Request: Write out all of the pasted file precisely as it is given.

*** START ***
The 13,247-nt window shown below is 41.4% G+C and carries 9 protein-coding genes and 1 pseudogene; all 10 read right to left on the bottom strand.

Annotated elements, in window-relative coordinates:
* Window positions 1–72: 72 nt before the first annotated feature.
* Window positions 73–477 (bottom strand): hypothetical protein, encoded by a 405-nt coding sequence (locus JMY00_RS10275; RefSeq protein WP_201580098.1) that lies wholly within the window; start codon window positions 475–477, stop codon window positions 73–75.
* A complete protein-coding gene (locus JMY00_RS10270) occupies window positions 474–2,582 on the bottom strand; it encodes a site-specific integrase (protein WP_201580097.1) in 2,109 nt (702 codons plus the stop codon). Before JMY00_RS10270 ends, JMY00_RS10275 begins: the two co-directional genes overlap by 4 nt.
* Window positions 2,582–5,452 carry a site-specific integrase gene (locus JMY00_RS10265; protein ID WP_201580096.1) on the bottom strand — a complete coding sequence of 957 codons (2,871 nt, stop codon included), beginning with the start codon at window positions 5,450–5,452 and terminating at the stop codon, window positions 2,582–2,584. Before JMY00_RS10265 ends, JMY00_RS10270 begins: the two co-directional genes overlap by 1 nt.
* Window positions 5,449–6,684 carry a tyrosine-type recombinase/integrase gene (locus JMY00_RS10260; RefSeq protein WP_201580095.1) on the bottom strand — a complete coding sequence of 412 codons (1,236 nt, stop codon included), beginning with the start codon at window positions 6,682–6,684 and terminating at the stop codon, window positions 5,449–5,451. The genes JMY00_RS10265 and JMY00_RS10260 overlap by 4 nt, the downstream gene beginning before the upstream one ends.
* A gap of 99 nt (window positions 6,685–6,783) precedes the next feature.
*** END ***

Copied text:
The 13,247-nt window shown below is 41.4% G+C and carries 9 protein-coding genes and 1 pseudogene; all 10 read right to left on the bottom strand.

Annotated elements, in window-relative coordinates:
* Window positions 1–72: 72 nt before the first annotated feature.
* Window positions 73–477 (bottom strand): hypothetical protein, encoded by a 405-nt coding sequence (locus JMY00_RS10275; RefSeq protein WP_201580098.1) that lies wholly within the window; start codon window positions 475–477, stop codon window positions 73–75.
* A complete protein-coding gene (locus JMY00_RS10270) occupies window positions 474–2,582 on the bottom strand; it encodes a site-specific integrase (protein WP_201580097.1) in 2,109 nt (702 codons plus the stop codon). Before JMY00_RS10270 ends, JMY00_RS10275 begins: the two co-directional genes overlap by 4 nt.
* Window positions 2,582–5,452 carry a site-specific integrase gene (locus JMY00_RS10265; protein ID WP_201580096.1) on the bottom strand — a complete coding sequence of 957 codons (2,871 nt, stop codon included), beginning with the start codon at window positions 5,450–5,452 and terminating at the stop codon, window positions 2,582–2,584. Before JMY00_RS10265 ends, JMY00_RS10270 begins: the two co-directional genes overlap by 1 nt.
* Window positions 5,449–6,684 carry a tyrosine-type recombinase/integrase gene (locus JMY00_RS10260; RefSeq protein WP_201580095.1) on the bottom strand — a complete coding sequence of 412 codons (1,236 nt, stop codon included), beginning with the start codon at window positions 6,682–6,684 and terminating at the stop codon, window positions 5,449–5,451. The genes JMY00_RS10265 and JMY00_RS10260 overlap by 4 nt, the downstream gene beginning before the upstream one ends.
* A gap of 99 nt (window positions 6,685–6,783) precedes the next feature.